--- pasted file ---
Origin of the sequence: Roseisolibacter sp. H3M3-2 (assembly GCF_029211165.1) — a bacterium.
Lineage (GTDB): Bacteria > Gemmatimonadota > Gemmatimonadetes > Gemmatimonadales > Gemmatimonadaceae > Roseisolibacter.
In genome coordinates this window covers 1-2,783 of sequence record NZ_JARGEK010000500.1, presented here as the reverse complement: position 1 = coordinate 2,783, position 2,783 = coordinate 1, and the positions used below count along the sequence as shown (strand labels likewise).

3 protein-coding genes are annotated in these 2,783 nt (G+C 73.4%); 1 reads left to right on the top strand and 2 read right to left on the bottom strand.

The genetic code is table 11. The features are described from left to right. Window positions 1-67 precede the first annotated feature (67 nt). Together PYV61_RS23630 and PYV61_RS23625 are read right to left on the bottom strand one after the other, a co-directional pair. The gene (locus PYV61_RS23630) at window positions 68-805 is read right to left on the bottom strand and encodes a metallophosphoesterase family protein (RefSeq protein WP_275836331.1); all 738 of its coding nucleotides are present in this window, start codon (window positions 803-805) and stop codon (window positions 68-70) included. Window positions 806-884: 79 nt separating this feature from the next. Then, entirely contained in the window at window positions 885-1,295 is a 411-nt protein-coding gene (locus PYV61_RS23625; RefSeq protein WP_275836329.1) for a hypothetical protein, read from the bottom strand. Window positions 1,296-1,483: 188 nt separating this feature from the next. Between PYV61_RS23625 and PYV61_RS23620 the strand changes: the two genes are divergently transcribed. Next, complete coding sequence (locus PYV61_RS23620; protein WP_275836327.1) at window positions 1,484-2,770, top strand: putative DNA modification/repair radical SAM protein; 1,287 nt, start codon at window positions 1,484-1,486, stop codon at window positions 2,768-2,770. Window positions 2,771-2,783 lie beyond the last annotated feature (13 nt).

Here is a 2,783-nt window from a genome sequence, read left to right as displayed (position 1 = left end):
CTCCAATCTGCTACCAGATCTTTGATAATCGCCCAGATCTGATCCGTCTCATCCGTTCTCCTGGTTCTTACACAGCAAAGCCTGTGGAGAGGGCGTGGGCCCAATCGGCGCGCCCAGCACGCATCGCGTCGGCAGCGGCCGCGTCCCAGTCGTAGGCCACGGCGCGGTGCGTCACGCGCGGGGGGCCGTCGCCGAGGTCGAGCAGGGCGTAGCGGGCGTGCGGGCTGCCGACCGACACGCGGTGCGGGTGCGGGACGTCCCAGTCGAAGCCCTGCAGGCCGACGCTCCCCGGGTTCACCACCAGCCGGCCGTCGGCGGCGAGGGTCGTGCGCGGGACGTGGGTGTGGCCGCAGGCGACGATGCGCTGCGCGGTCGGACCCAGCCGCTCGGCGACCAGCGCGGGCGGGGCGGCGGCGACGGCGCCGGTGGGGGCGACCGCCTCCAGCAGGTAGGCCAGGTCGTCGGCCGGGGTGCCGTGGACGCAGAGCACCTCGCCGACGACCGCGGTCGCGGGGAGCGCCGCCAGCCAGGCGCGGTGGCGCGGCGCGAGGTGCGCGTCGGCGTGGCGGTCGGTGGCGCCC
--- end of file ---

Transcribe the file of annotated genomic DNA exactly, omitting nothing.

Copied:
Origin of the sequence: Roseisolibacter sp. H3M3-2 (assembly GCF_029211165.1) — a bacterium.
Lineage (GTDB): Bacteria > Gemmatimonadota > Gemmatimonadetes > Gemmatimonadales > Gemmatimonadaceae > Roseisolibacter.
In genome coordinates this window covers 1-2,783 of sequence record NZ_JARGEK010000500.1, presented here as the reverse complement: position 1 = coordinate 2,783, position 2,783 = coordinate 1, and the positions used below count along the sequence as shown (strand labels likewise).

3 protein-coding genes are annotated in these 2,783 nt (G+C 73.4%); 1 reads left to right on the top strand and 2 read right to left on the bottom strand.

The genetic code is table 11. The features are described from left to right. Window positions 1-67 precede the first annotated feature (67 nt). Together PYV61_RS23630 and PYV61_RS23625 are read right to left on the bottom strand one after the other, a co-directional pair. The gene (locus PYV61_RS23630) at window positions 68-805 is read right to left on the bottom strand and encodes a metallophosphoesterase family protein (RefSeq protein WP_275836331.1); all 738 of its coding nucleotides are present in this window, start codon (window positions 803-805) and stop codon (window positions 68-70) included. Window positions 806-884: 79 nt separating this feature from the next. Then, entirely contained in the window at window positions 885-1,295 is a 411-nt protein-coding gene (locus PYV61_RS23625; RefSeq protein WP_275836329.1) for a hypothetical protein, read from the bottom strand. Window positions 1,296-1,483: 188 nt separating this feature from the next. Between PYV61_RS23625 and PYV61_RS23620 the strand changes: the two genes are divergently transcribed. Next, complete coding sequence (locus PYV61_RS23620; protein WP_275836327.1) at window positions 1,484-2,770, top strand: putative DNA modification/repair radical SAM protein; 1,287 nt, start codon at window positions 1,484-1,486, stop codon at window positions 2,768-2,770. Window positions 2,771-2,783 lie beyond the last annotated feature (13 nt).

Here is a 2,783-nt window from a genome sequence, read left to right as displayed (position 1 = left end):
CTCCAATCTGCTACCAGATCTTTGATAATCGCCCAGATCTGATCCGTCTCATCCGTTCTCCTGGTTCTTACACAGCAAAGCCTGTGGAGAGGGCGTGGGCCCAATCGGCGCGCCCAGCACGCATCGCGTCGGCAGCGGCCGCGTCCCAGTCGTAGGCCACGGCGCGGTGCGTCACGCGCGGGGGGCCGTCGCCGAGGTCGAGCAGGGCGTAGCGGGCGTGCGGGCTGCCGACCGACACGCGGTGCGGGTGCGGGACGTCCCAGTCGAAGCCCTGCAGGCCGACGCTCCCCGGGTTCACCACCAGCCGGCCGTCGGCGGCGAGGGTCGTGCGCGGGACGTGGGTGTGGCCGCAGGCGACGATGCGCTGCGCGGTCGGACCCAGCCGCTCGGCGACCAGCGCGGGCGGGGCGGCGGCGACGGCGCCGGTGGGGGCGACCGCCTCCAGCAGGTAGGCCAGGTCGTCGGCCGGGGTGCCGTGGACGCAGAGCACCTCGCCGACGACCGCGGTCGCGGGGAGCGCCGCCAGCCAGGCGCGGTGGCGCGGCGCGAGGTGCGCGTCGGCGTGGCGGTCGGTGGCGCCC